Top Gene Interactions
- Metabolism: Hepatic. Hepatic, by Cytochrome P450 3A4 isoenzyme to the N-monodemethylated metabolite (RU 42 633); RU 42 698, which results from the loss of two methyl groups from position 11 beta; and RU 42 698, which results from terminal hydroxylation of the 17–propynyl chain. Route of Elimination: Fecal: 83%; Renal: 9%. Half Life: 18 hours
- Uses/Sources: For the medical termination of intrauterine pregnancy through 49 days' pregnancy. Also indicated to control hyperglycemia secondary to hypercortisolism in adult patients with endogenous Cushing's syndrome who have type 2 diabetes mellitus or glucose intolerance and are not candidates for surgery or have had unsuccessful surgery.
- Health Effects: Acute exposure to cholinesterase inhibitors can cause a cholinergic crisis characterized by severe nausea/vomiting, salivation, sweating, bradycardia, hypotension, collapse, and convulsions. Increasing muscle weakness is a possibility and may result in death if respiratory muscles are involved. Accumulation of ACh at motor nerves causes overstimulation of nicotinic expression at the neuromuscular junction. When this occurs symptoms such as muscle weakness, fatigue, muscle cramps, fasciculation, and paralysis can be seen. When there is an accumulation of ACh at autonomic ganglia this causes overstimulation of nicotinic expression in the sympathetic system. Symptoms associated with this are hypertension, and hypoglycemia. Overstimulation of nicotinic acetylcholine receptors in the central nervous system, due to accumulation of ACh, results in anxiety, headache, convulsions, ataxia, depression of respiration and circulation, tremor, general weakness, and potentially coma. When there is expression of muscarinic overstimulation due to excess acetylcholine at muscarinic acetylcholine receptors symptoms of visual disturbances, tightness in chest, wheezing due to bronchoconstriction, increased bronchial secretions, increased salivation, lacrimation, sweating, peristalsis, and urination can occur. Certain reproductive effects in fertility, growth, and development for males and females have been linked specifically to organophosphate pesticide exposure. Most of the research on reproductive effects has been conducted on farmers working with pesticides and insecticdes in rural areas. In females menstrual cycle disturbances, longer pregnancies, spontaneous abortions, stillbirths, and some developmental effects in offspring have been linked to organophosphate pesticide exposure. Prenatal exposure has been linked to impaired fetal growth and development. Neurotoxic effects have also been linked to poisoning with OP pesticides causing four neurotoxic effects in humans: cholinergic syndrome, intermediate syndrome, organophosphate-induced delayed polyneuropathy (OPIDP), and chronic organophosphate-induced neuropsychiatric disorder (COPIND). These syndromes result after acute and chronic exposure to OP pesticides.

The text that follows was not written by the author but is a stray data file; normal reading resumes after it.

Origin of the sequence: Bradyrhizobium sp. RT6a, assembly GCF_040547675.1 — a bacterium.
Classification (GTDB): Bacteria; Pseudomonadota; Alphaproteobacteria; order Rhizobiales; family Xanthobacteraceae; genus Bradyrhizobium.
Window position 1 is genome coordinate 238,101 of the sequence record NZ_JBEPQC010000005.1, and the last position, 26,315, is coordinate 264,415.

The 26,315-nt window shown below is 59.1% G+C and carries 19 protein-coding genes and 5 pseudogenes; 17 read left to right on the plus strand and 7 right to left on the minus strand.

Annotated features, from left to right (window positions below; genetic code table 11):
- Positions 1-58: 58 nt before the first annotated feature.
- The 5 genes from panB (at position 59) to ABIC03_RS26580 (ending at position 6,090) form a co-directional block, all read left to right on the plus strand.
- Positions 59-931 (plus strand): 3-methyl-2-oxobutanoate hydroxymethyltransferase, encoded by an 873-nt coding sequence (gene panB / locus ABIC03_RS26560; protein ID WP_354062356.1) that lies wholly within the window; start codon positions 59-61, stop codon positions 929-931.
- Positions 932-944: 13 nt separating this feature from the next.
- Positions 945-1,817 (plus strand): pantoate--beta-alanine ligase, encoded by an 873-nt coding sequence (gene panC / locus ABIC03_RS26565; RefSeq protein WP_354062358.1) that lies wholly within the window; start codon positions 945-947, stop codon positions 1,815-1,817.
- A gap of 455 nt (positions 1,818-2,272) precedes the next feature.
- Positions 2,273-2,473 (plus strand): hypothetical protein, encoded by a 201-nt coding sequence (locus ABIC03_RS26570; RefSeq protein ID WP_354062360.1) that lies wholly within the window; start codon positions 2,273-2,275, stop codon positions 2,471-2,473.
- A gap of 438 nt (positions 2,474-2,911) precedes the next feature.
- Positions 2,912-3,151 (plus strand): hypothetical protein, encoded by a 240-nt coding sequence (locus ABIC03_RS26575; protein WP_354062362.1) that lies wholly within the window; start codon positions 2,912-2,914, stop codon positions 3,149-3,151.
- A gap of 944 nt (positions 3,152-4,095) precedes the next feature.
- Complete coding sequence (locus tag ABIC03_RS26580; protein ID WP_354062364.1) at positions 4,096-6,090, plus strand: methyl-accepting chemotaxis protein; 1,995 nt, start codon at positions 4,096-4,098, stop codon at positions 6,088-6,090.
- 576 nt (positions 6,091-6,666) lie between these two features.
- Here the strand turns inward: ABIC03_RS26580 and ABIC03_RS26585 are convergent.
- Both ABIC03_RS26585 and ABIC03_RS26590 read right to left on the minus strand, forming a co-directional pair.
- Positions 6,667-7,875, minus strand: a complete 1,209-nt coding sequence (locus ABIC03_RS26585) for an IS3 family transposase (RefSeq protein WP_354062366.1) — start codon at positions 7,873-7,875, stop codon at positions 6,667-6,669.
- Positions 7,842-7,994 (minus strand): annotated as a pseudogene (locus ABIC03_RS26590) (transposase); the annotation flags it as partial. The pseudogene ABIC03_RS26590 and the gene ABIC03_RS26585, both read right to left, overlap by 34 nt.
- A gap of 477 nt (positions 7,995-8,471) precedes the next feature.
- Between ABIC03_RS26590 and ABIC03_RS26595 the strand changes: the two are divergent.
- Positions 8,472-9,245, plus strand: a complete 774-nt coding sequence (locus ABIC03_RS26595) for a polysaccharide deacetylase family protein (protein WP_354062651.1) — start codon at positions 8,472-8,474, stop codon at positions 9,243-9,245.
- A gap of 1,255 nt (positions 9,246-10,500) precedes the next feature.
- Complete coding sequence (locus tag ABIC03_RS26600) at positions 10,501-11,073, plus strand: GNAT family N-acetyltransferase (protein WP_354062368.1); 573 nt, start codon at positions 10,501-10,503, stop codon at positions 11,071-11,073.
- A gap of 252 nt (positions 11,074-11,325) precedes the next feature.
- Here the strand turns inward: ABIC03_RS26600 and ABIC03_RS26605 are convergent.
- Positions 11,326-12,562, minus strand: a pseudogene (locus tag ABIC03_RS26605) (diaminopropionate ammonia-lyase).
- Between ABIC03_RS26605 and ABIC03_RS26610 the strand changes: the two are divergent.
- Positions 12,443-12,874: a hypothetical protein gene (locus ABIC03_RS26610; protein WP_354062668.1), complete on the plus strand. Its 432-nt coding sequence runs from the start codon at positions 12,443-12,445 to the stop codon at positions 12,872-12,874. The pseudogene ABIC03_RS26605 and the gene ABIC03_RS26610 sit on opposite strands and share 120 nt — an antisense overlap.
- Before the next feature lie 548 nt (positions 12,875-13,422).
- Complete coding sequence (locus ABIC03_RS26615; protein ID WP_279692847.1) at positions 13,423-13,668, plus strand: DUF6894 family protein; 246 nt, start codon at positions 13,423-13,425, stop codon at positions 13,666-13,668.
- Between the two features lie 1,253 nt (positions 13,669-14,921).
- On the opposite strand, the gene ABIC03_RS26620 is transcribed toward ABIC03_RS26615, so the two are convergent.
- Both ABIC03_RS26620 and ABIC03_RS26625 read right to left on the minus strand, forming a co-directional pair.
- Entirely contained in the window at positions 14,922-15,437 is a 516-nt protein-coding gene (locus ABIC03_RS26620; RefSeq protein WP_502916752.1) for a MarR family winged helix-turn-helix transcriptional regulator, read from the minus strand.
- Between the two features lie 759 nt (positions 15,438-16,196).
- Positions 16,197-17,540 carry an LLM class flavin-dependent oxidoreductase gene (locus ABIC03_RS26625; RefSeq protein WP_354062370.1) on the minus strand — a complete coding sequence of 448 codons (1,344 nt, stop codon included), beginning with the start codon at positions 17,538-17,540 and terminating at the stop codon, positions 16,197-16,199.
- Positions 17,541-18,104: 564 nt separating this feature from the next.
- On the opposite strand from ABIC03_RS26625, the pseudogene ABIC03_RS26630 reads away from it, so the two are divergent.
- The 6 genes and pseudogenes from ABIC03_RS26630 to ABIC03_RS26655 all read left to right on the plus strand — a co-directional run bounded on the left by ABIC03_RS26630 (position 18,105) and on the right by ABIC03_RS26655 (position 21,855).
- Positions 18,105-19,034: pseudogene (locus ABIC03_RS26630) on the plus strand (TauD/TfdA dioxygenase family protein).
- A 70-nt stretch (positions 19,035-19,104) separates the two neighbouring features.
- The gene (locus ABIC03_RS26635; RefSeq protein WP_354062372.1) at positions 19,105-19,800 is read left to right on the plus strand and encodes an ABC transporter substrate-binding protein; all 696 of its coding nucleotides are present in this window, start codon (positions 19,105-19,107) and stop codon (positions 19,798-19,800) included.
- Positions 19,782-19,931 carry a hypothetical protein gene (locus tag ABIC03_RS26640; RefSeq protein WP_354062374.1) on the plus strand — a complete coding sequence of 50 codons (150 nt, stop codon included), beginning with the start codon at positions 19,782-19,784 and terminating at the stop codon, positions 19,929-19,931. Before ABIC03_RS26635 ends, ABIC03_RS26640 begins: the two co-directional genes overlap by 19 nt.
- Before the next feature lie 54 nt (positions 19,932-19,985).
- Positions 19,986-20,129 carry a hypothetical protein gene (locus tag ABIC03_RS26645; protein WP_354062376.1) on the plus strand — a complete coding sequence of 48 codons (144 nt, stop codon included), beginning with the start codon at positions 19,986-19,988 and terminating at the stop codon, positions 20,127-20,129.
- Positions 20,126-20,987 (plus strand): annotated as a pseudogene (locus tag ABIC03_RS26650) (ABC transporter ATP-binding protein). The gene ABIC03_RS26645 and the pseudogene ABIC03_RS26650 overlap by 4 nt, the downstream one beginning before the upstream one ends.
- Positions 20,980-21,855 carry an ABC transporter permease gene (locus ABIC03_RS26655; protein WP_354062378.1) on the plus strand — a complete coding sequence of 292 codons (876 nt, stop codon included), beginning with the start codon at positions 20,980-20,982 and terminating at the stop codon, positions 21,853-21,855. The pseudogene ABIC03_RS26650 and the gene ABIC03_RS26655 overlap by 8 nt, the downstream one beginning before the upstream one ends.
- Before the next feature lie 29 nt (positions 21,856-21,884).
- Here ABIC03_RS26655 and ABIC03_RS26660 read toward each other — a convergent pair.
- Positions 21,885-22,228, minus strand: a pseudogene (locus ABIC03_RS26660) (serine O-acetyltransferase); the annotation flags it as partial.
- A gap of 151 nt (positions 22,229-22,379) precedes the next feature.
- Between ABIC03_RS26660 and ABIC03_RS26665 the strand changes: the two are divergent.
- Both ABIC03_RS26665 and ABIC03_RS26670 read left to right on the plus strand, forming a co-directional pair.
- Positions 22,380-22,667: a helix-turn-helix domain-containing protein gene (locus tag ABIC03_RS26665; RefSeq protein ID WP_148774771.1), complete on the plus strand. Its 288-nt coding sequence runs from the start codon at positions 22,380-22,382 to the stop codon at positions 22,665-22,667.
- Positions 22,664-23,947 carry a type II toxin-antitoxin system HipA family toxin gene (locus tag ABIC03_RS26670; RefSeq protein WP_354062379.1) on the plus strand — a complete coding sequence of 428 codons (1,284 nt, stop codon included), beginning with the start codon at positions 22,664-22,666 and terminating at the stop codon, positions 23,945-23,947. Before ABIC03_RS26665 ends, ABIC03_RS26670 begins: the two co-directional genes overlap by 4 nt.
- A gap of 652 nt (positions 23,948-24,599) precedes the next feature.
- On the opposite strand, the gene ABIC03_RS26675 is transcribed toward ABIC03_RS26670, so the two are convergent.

- Symptoms: Nearly all of the women who receive mifepristone will report adverse reactions, and many can be expected to report more than one such reaction. About 90% of patients report adverse reactions following administration of misoprostol on day three of the treatment procedure. Side effects include more heavy bleeding than a heavy manstrual period, abdominal pain, uterine cramping, nausea, vomiting, and diarrhea.
- Treatment: If the compound has been ingested, rapid gastric lavage should be performed using 5% sodium bicarbonate. For skin contact, the skin should be washed with soap and water. If the compound has entered the eyes, they should be washed with large quantities of isotonic saline or water. In serious cases, atropine and/or pralidoxime should be administered. Anti-cholinergic drugs work to counteract the effects of excess acetylcholine and reactivate AChE. Atropine can be used as an antidote in conjunction with pralidoxime or other pyridinium oximes (such as trimedoxime or obidoxime), though the use of '-oximes' has been found to be of no benefit, or possibly harmful, in at least two meta-analyses. Atropine is a muscarinic antagonist, and thus blocks the action of acetylcholine peripherally.
- Route of Exposure: Oral. The absolute bioavailability of a 20 mg oral dose is 69%
Mechanism of Action
|Target Name||Mechanism of Action||References|
Estrogen receptor beta
Aryl hydrocarbon receptor
Cytochrome P450 3A4
Peroxisome proliferator-activated receptor gamma
Vitamin D3 receptor
Nuclear receptor subfamily 1 group I member 2
Mu-type opioid receptor
Cytochrome P450 3A3
Cytochrome P450 2C9
Cytochrome P450 2C19
Thyroid hormone receptor alpha
Nuclear receptor ROR-gamma
Retinoic acid receptor RXR-alpha
Bile acid receptor
Hypoxia-inducible factor 1-alpha
Thyroid hormone receptor beta
|The anti-progestational activity of mifepristone results from competitive interaction with progesterone at progesterone-receptor sites. Based on studies with various oral doses in several animal species (mouse, rat, rabbit and monkey), the compound inhibits the activity of endogenous or exogenous progesterone. The termination of pregnancy results.||